In the latest installment of this crime series, Sheriff Quinn Colson and his former deputy Lillie Virgil find themselves on opposite sides of a case for the first time after a woman is found dead and three delinquent teens go on the run.
... a tale that should please longtime fans and newcomers alike ... a great deal of suspense comes from whether TJ and her little band of desperados will be caught on their interstate flight and who will nab them ... The Heathens may put one in the mind of The Adventures of Tom Sawyer in all of the best ways ... Atkins continues to pepper his narrative and dialogue with homespun and regional colloquialisms from a seemingly and hopefully bottomless well. They are worth the price of admission all by themselves, though Atkins’ straightforward plotting and well-turned prose will keep you in your seat reading, which is as it should be.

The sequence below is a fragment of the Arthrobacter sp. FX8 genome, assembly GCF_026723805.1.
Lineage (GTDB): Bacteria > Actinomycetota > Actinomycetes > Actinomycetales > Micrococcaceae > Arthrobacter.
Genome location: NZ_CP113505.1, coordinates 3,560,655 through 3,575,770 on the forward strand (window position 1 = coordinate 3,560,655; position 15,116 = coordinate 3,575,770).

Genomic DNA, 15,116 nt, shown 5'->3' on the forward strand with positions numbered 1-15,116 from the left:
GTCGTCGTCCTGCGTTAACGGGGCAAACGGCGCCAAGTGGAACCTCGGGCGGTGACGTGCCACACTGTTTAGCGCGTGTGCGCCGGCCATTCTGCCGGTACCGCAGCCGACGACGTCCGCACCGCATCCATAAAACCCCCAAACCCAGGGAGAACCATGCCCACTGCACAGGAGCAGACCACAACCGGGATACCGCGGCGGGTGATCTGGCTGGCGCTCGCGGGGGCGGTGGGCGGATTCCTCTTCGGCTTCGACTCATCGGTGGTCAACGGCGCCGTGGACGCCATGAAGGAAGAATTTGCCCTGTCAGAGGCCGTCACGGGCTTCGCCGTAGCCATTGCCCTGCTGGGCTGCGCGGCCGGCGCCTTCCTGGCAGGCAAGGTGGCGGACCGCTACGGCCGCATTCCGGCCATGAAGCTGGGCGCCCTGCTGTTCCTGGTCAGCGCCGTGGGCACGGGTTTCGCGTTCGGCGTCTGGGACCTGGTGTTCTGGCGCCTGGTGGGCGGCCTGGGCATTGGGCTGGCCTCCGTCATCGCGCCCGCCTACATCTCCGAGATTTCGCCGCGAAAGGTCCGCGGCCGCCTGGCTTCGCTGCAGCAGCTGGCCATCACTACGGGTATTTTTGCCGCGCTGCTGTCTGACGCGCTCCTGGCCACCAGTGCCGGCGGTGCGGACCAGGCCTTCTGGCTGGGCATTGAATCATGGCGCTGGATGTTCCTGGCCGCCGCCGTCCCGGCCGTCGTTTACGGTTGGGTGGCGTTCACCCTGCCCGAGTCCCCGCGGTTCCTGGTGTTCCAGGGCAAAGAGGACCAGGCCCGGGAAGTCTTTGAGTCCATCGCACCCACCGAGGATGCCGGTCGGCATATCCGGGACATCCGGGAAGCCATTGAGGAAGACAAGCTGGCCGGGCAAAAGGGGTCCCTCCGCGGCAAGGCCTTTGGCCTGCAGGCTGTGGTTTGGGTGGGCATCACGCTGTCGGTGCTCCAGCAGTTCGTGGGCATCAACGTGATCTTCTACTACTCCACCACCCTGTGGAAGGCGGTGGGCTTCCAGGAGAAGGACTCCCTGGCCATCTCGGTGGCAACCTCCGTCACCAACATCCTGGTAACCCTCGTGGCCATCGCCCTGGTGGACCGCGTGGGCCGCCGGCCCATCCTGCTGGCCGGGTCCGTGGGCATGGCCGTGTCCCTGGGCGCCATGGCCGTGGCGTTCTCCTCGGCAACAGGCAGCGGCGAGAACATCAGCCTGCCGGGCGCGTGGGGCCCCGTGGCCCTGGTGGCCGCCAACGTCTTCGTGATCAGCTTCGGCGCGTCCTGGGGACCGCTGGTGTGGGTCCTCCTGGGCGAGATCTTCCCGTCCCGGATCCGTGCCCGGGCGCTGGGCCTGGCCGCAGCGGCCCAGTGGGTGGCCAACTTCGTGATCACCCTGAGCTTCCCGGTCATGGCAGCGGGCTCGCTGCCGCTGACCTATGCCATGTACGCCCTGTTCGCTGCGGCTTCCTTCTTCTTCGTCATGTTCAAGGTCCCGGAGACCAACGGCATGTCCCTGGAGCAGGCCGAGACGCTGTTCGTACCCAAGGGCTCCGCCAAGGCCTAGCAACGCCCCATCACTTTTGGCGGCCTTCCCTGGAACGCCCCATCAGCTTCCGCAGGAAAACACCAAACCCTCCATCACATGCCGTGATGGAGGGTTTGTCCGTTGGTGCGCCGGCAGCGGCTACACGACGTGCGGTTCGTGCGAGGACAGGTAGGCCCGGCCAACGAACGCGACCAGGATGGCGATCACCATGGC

Besides rethinking a tragic criminal case, The Heathens also continues the series’ terrific examination of rural crime and values, kicking over shibboleths to show off the good, bad, and ugly of life in the modern South ... this installment is a great jumping-on point for readers new to the series. But be warned: nature abhors a vacuum, and just because Quinn has gotten rid of one set of bad guys doesn’t mean another isn’t waiting to ooze its way into power, as the ending tantalizingly promises.